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In light of the recent appeals court ruling in California, with respect to the Pledge

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A Romantic Heart
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0 posted 01-16-2008 02:36 AM       View Profile for A Romantic Heart   Edit/Delete Message      Find Poems  View IP for A Romantic Heart

John McCain's remarks about the Pledge of Allegiance

In light of the recent appeals court ruling in California, with respect to the Pledge of Allegiance, the following recollection from Senator John McCain is very appropriate:

'The Pledge of Allegiance' - by Senator John McCain

"As you may know, I spent five and one half years as a prisoner of war during the Vietnam War. In the early years of our imprisonment, the NVA kept us in solitary confinement or two or three to a cell. In 1971 the NVA moved us from these conditions of isolation into large rooms with as many as 30 to 40 men to a room.

This was, as you can imagine, a wonderful change and was a direct result of the efforts of millions of Americans on behalf of a few hundred POWs 10,000 miles from home.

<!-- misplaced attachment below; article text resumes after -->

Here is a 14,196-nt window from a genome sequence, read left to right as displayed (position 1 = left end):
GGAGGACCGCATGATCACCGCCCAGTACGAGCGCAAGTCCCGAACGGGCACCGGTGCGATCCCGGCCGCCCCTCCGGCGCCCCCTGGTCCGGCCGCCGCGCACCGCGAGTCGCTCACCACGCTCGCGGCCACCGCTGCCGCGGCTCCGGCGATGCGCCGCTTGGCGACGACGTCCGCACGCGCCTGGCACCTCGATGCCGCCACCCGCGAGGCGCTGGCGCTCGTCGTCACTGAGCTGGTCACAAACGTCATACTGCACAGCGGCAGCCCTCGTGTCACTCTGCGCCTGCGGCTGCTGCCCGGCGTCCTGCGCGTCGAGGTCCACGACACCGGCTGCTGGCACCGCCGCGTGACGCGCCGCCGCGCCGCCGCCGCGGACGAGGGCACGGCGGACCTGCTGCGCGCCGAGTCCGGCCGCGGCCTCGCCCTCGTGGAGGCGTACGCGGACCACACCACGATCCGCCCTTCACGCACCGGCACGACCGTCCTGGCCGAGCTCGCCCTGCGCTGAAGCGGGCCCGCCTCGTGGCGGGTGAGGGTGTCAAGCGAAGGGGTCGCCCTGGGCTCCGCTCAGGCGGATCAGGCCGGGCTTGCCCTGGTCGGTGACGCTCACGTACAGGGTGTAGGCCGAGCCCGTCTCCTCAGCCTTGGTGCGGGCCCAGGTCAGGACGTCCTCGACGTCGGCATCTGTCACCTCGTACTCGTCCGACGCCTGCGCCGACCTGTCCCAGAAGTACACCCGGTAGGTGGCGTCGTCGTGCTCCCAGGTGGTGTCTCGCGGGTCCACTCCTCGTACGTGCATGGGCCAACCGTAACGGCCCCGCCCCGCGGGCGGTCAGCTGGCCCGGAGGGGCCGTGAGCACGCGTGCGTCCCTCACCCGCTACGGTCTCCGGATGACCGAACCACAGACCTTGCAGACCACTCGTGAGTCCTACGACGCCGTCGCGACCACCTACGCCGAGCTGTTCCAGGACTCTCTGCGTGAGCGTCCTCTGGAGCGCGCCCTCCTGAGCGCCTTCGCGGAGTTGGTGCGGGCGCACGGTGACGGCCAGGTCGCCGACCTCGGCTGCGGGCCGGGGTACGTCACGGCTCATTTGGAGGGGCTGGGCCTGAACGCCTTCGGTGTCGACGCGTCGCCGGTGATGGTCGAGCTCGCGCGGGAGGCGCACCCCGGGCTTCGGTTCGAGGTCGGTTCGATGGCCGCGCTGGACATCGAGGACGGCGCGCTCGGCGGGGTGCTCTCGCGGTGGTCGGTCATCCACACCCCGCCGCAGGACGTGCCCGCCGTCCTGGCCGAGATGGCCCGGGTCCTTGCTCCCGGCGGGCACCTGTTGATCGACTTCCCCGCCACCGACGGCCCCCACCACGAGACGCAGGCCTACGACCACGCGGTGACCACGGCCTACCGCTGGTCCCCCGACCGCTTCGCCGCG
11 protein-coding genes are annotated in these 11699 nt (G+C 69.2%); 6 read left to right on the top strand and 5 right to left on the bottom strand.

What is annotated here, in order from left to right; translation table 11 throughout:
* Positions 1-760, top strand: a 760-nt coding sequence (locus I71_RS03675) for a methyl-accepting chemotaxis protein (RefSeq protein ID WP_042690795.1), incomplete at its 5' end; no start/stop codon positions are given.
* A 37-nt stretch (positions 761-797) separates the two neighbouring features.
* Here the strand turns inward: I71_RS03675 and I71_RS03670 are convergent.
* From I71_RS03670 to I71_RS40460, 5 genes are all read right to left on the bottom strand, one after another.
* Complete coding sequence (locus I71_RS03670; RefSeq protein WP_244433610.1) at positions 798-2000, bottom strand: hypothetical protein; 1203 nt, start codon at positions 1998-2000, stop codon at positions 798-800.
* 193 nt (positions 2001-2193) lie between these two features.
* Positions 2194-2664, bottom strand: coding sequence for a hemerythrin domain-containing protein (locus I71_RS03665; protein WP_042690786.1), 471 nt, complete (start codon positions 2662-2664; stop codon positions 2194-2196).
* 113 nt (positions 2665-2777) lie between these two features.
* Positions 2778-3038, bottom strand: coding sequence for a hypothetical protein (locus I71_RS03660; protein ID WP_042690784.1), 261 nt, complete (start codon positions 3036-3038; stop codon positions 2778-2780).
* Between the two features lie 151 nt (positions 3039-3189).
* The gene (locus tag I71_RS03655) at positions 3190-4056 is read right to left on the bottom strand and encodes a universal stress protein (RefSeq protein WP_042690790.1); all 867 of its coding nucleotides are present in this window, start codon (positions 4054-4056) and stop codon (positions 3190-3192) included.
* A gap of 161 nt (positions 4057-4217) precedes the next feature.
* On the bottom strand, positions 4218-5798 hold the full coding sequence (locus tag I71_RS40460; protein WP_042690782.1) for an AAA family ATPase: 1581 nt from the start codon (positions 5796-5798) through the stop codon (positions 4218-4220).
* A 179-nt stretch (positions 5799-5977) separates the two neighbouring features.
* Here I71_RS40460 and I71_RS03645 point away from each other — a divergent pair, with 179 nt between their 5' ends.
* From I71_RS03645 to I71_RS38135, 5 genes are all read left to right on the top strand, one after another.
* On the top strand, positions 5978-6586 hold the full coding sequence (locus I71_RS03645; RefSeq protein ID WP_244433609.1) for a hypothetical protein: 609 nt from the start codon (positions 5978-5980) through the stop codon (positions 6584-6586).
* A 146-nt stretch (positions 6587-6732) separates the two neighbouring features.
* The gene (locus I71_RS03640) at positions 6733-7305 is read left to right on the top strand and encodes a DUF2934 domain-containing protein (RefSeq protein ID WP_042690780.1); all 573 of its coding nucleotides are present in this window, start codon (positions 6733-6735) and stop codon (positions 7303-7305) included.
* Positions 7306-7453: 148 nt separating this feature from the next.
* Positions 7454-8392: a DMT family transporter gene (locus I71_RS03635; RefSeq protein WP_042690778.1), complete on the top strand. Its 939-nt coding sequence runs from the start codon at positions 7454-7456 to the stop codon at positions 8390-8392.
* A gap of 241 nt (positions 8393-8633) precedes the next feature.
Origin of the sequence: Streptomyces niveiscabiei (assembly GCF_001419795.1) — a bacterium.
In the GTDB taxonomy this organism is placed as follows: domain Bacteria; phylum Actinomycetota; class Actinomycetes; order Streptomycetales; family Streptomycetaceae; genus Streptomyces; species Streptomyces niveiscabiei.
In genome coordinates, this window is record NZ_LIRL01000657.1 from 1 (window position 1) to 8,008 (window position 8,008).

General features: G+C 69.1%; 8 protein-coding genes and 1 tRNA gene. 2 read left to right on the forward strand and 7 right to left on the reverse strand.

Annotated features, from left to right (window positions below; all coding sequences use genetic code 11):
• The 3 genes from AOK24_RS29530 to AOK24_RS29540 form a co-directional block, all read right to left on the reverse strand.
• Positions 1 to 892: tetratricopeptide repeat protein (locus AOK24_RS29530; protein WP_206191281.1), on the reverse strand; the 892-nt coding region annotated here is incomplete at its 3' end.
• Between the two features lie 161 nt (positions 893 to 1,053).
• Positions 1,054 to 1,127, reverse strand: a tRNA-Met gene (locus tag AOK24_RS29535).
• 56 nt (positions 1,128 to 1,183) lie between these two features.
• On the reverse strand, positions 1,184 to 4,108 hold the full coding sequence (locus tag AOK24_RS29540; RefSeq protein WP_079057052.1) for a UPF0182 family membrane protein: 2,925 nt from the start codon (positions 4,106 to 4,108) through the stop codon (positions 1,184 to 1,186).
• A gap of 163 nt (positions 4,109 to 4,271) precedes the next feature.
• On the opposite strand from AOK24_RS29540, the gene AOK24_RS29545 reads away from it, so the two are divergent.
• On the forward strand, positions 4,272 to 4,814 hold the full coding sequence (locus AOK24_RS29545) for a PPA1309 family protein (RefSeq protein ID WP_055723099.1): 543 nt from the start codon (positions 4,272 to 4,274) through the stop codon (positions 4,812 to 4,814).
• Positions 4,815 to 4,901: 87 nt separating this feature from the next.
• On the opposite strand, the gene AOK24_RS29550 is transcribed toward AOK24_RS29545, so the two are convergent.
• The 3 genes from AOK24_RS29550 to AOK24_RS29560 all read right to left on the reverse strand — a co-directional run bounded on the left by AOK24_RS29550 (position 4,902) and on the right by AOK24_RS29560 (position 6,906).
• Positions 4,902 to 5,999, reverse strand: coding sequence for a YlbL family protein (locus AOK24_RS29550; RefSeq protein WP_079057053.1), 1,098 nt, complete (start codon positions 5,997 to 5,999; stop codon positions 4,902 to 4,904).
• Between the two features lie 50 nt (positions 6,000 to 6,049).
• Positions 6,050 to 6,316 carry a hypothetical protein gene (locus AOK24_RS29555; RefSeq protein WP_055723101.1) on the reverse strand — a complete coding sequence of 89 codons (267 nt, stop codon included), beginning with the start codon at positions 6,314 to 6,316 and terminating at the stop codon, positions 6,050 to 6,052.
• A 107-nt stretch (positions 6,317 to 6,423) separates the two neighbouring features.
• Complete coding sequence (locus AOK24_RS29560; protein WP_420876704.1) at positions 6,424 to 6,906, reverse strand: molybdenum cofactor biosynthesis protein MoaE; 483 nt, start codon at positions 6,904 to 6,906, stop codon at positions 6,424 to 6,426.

One of the men who moved into my room was a young man named Mike Christian.

Mike came from a small town near Selma , Alabama He didn't wear a pair of shoes until he was 13 years old. At 17, he enlisted in the US Navy. He later earned a commission by going to Officer Training School Then he became a Naval Flight Officer and was shot down and captured in 1967. Mike had a keen and deep appreciation of the opportunities this country and our military provide for people who want to work and want to succeed.

As part of the change in treatment, the Vietnamese allowed some prisoners to receive packages from home. In some of these packages were handkerchiefs, scarves and other items of clothing.

Mike got himself a bamboo needle. Over a period of a couple of months, he created an American flag and sewed it on the inside of his shirt.

Every afternoon, before we had a bowl of soup, we would hang Mike's shirt on the wall of the cell and say the Pledge of Allegiance.

I know the Pledge of Allegiance may not seem the most important part of our day now, but I can assure you that in that stark cell it was indeed the most important and meaningful event.

One day the Vietnamese searched our cell, as they did periodically, and discovered Mike's shirt with the flag sewn inside, and removed it.

That evening they returned, opened the door of the cell, and for the benefit of all of us, beat Mike Christian severely for the next couple of hours. Then, they opened the door of the cell and threw him in. We cleaned him up as well as we could.